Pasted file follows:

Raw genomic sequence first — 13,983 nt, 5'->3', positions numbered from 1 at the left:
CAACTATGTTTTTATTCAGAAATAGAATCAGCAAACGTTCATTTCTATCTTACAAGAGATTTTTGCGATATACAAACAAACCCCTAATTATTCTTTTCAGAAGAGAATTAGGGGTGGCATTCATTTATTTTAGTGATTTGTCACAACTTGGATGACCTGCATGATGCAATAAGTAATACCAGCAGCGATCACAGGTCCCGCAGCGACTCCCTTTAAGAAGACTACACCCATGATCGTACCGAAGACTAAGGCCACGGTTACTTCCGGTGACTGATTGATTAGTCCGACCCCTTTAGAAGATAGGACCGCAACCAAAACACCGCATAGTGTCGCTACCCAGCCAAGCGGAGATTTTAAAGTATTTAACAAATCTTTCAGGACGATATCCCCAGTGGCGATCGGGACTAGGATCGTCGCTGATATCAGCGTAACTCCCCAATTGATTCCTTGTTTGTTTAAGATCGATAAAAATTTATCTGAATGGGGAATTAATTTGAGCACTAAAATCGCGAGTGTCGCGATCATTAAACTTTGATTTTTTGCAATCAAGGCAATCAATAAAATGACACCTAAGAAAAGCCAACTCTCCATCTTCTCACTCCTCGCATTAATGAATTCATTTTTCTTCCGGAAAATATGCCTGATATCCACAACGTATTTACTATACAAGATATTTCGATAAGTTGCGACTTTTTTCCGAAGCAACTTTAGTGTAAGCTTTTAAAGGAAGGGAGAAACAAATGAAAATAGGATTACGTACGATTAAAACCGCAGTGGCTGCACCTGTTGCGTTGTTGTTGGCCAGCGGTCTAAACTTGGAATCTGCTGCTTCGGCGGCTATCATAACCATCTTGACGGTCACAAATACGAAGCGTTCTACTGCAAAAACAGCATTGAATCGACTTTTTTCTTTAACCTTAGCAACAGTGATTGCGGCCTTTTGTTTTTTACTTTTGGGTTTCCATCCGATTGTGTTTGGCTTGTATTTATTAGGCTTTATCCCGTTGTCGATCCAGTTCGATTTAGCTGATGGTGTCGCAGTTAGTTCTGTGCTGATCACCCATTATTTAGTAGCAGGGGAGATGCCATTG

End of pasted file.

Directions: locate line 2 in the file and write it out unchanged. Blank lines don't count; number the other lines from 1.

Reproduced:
CAACTATGTTTTTATTCAGAAATAGAATCAGCAAACGTTCATTTCTATCTTACAAGAGATTTTTGCGATATACAAACAAACCCCTAATTATTCTTTTCAGAAGAGAATTAGGGGTGGCATTCATTTATTTTAGTGATTTGTCACAACTTGGATGACCTGCATGATGCAATAAGTAATACCAGCAGCGATCACAGGTCCCGCAGCGACTCCCTTTAAGAAGACTACACCCATGATCGTACCGAAGACTAAGGCCACGGTTACTTCCGGTGACTGATTGATTAGTCCGACCCCTTTAGAAGATAGGACCGCAACCAAAACACCGCATAGTGTCGCTACCCAGCCAAGCGGAGATTTTAAAGTATTTAACAAATCTTTCAGGACGATATCCCCAGTGGCGATCGGGACTAGGATCGTCGCTGATATCAGCGTAACTCCCCAATTGATTCCTTGTTTGTTTAAGATCGATAAAAATTTATCTGAATGGGGAATTAATTTGAGCACTAAAATCGCGAGTGTCGCGATCATTAAACTTTGATTTTTTGCAATCAAGGCAATCAATAAAATGACACCTAAGAAAAGCCAACTCTCCATCTTCTCACTCCTCGCATTAATGAATTCATTTTTCTTCCGGAAAATATGCCTGATATCCACAACGTATTTACTATACAAGATATTTCGATAAGTTGCGACTTTTTTCCGAAGCAACTTTAGTGTAAGCTTTTAAAGGAAGGGAGAAACAAATGAAAATAGGATTACGTACGATTAAAACCGCAGTGGCTGCACCTGTTGCGTTGTTGTTGGCCAGCGGTCTAAACTTGGAATCTGCTGCTTCGGCGGCTATCATAACCATCTTGACGGTCACAAATACGAAGCGTTCTACTGCAAAAACAGCATTGAATCGACTTTTTTCTTTAACCTTAGCAACAGTGATTGCGGCCTTTTGTTTTTTACTTTTGGGTTTCCATCCGATTGTGTTTGGCTTGTATTTATTAGGCTTTATCCCGTTGTCGATCCAGTTCGATTTAGCTGATGGTGTCGCAGTTAGTTCTGTGCTGATCACCCATTATTTAGTAGCAGGGGAGATGCCATTG